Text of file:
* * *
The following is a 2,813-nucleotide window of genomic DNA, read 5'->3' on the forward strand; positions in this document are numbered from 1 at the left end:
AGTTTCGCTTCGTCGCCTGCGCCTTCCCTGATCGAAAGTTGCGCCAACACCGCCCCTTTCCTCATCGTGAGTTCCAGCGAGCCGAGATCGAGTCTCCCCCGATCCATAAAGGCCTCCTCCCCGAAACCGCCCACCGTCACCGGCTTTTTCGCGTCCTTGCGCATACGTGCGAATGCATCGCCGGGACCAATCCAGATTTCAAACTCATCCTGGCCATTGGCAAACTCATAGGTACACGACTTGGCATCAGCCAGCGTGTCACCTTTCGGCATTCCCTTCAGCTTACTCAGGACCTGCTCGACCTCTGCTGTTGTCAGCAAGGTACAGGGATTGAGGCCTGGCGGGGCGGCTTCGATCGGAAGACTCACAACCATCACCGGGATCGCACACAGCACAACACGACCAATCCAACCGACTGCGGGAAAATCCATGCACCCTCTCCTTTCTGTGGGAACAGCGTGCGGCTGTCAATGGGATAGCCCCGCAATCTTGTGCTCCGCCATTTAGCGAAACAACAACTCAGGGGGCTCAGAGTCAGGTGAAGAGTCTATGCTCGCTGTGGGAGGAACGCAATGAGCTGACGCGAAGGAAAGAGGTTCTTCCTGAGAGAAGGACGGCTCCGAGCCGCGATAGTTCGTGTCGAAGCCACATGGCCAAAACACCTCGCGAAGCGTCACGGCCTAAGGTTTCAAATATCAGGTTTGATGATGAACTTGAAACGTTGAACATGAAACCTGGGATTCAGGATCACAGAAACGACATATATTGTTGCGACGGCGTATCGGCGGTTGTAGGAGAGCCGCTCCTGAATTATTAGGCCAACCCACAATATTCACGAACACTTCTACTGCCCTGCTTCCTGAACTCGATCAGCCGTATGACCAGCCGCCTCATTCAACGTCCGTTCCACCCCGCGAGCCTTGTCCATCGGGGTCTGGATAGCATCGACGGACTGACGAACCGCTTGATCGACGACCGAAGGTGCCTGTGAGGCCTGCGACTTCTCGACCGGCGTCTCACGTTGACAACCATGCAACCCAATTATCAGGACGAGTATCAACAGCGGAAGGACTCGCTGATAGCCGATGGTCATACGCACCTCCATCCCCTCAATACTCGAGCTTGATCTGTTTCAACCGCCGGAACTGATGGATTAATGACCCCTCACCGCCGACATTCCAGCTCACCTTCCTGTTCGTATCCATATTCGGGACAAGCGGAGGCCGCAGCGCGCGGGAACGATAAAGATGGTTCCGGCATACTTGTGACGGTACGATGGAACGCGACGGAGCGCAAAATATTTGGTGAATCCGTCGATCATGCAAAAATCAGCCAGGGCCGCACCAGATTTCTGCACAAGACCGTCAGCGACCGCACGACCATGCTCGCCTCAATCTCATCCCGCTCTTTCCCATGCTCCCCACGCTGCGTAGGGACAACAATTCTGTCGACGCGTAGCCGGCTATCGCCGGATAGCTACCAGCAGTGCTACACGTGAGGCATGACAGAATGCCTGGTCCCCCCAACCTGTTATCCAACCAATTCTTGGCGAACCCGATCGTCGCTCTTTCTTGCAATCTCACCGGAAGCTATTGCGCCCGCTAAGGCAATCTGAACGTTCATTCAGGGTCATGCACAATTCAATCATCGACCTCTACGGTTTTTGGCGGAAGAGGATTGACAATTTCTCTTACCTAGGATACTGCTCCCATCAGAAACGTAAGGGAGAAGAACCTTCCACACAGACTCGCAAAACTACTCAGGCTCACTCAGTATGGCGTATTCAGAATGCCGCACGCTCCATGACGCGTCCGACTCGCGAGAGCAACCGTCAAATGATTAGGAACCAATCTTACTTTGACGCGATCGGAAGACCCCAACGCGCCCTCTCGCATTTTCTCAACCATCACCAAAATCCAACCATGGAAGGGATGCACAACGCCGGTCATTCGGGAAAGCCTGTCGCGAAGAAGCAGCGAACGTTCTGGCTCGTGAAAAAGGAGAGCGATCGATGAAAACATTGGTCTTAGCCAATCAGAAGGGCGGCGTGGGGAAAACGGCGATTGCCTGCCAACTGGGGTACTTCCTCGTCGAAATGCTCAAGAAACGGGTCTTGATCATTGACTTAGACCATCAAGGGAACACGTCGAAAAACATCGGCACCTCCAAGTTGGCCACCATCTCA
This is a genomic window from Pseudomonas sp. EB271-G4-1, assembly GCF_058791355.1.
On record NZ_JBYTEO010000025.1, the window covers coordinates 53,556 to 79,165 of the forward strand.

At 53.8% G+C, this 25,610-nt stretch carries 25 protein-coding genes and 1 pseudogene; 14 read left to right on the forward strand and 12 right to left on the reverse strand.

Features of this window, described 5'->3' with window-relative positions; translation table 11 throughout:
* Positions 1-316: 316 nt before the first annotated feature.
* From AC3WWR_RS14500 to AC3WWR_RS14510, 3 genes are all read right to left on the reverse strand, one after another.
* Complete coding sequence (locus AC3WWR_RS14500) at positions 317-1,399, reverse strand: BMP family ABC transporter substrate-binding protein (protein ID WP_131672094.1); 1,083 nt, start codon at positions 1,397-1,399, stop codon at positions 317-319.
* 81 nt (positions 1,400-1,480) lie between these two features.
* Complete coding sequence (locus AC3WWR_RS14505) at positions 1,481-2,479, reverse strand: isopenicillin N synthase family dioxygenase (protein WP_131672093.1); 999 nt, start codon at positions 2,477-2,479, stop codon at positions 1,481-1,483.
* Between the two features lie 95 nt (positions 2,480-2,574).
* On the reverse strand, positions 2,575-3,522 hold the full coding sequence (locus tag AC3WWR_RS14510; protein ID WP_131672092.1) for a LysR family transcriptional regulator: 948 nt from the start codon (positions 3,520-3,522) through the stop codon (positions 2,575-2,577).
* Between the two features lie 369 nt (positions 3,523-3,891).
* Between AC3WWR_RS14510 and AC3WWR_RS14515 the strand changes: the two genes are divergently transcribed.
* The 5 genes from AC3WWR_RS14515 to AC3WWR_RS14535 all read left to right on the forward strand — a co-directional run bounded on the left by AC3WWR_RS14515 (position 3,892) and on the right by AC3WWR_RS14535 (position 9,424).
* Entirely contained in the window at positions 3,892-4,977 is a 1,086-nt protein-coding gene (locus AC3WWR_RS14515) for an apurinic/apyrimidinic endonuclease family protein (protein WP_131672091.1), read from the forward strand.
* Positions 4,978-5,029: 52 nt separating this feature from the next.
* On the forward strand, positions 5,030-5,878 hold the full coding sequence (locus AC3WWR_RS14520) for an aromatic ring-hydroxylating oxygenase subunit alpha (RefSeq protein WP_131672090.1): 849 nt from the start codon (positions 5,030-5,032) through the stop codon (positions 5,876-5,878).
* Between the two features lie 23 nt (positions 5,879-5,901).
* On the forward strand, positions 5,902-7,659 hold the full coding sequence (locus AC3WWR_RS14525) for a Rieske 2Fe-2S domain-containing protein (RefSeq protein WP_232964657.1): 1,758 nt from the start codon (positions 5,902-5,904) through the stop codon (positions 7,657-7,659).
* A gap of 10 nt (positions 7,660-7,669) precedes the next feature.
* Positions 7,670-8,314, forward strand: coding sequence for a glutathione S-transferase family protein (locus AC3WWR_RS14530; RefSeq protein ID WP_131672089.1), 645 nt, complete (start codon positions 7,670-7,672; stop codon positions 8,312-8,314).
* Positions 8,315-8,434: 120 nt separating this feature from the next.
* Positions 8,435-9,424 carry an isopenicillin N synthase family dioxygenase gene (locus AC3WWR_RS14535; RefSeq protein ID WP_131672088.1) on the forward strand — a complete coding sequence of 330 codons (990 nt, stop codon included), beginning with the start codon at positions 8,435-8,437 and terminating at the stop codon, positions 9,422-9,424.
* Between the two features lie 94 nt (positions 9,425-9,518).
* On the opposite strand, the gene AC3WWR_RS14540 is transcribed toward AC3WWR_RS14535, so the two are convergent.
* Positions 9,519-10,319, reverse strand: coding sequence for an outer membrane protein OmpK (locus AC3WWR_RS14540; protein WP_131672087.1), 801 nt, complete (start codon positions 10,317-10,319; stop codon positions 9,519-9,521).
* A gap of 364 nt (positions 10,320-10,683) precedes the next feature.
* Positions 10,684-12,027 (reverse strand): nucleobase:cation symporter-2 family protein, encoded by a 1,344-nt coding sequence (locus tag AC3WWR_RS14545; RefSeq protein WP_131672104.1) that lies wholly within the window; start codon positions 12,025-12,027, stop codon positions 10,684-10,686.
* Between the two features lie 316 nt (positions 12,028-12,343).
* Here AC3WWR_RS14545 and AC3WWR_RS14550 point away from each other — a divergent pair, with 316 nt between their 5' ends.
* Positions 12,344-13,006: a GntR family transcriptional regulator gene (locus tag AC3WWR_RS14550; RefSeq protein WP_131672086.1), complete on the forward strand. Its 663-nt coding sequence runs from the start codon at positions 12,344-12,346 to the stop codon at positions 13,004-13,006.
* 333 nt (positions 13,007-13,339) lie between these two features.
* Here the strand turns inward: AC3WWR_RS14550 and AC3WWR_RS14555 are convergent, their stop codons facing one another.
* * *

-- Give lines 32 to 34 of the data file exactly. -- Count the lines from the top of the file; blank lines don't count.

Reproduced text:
* Here AC3WWR_RS14545 and AC3WWR_RS14550 point away from each other — a divergent pair, with 316 nt between their 5' ends.
* Positions 12,344-13,006: a GntR family transcriptional regulator gene (locus tag AC3WWR_RS14550; RefSeq protein WP_131672086.1), complete on the forward strand. Its 663-nt coding sequence runs from the start codon at positions 12,344-12,346 to the stop codon at positions 13,004-13,006.
* 333 nt (positions 13,007-13,339) lie between these two features.